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Dual Immerstion / Bilingual Education. Pros / cons?

post #1 of 10
Thread Starter 

I'm aware that there are many types of bilingual or immersion programs and was curious as to why you chose to take or avoid this route for your child and if you've been in a program I'd love your thoughts.  Our public school district has a dual immersion program starting in K which is 50% native english speakers and 50% native spanish speakers.  The spanish is a mexican dialect, as most of our hispanic population is from Mexico.  The children are taught alternating one week in spanish and one week in english.  It seems to be a very popular and there is a lottery to get into the program.  DH and I are on the fence about enrolling DD.  She has been in public preschool this year and will be starting K in the fall.  She will be with the same class through 5th grade and upon entering middle school will transition into the IB middle-years program.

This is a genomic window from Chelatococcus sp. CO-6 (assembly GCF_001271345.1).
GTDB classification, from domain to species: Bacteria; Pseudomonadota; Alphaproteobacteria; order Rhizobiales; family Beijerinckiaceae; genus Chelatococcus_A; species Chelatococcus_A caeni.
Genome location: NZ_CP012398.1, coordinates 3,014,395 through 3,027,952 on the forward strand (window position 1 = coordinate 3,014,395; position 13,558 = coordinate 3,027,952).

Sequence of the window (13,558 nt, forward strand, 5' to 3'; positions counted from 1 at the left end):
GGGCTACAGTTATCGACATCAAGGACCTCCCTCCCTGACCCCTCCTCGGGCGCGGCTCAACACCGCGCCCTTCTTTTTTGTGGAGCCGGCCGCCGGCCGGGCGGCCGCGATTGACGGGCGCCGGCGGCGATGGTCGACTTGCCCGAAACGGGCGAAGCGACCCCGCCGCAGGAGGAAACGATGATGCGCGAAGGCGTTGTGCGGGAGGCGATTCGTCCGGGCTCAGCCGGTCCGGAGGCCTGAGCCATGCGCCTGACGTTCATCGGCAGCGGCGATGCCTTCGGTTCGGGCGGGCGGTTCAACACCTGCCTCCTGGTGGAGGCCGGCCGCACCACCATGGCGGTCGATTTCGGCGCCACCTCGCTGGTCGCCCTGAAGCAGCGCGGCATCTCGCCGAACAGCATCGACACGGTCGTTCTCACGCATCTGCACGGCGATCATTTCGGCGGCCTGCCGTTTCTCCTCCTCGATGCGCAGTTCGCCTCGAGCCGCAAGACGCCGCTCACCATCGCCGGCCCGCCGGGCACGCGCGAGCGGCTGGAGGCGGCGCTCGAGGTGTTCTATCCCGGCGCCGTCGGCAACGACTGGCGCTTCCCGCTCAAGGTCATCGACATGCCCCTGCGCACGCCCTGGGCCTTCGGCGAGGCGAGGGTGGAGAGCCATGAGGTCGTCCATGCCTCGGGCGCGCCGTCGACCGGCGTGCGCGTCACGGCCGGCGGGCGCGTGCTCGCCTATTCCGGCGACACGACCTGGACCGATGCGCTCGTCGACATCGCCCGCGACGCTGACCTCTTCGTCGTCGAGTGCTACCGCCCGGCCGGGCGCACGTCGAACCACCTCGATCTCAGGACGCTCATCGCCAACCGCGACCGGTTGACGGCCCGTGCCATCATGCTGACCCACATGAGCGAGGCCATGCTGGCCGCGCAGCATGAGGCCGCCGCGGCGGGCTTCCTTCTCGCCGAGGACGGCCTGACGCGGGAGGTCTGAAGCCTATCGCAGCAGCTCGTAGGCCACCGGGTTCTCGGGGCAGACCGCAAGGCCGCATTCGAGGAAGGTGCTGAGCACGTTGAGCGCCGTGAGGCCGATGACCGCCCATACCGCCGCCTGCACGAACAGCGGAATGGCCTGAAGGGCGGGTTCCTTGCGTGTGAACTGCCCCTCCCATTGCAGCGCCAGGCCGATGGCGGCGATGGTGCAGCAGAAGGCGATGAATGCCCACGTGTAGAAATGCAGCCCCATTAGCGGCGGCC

Thanks :)

post #2 of 10

Our youngest was in full Spanish Immersion with Mandarin as a 3rd language. However, all students had to be fluent in English prior to enrolling and got nothing but Spanish until 3rd grade. Personally, we loved it. We are grateful that DS had the opportunity. He's a fluent Spanish speaker now in 6th grade and conversational in Mandarin. It was fantastic. I don't have any personal knowledge of dual enrollment programs. They aren't as popular as full immersion programs in our area.

post #3 of 10

We have a dual language (Spanish) program at the elementary school our kids go to. The kids in the program don't do alternating weeks, though. They do part day in Spanish and part day in English. Like your schools our school has a large native Spanish speaking community (mostly Mexican, some Central American). I think it's roughly 50% native English speakers and 50% native Spanish speakers. 

 

My kids are not in the program because my oldest had a lot of anxiety issues as a youngster and we thought a whole new language would just be more than she could handle. School in and of itself was going to be hard enough for her to deal with. We actually opted not to put her in the highly regarded local public schools and found a much smaller, nurturing private school because of the anxiety issues. Dd2 then followed suit for K and 1st and the private school before we moved over to the public school this year for 5th grade for dd1 and 2nd for dd2. Since you can only enter the dual language program in K or 1st we just went the traditional route.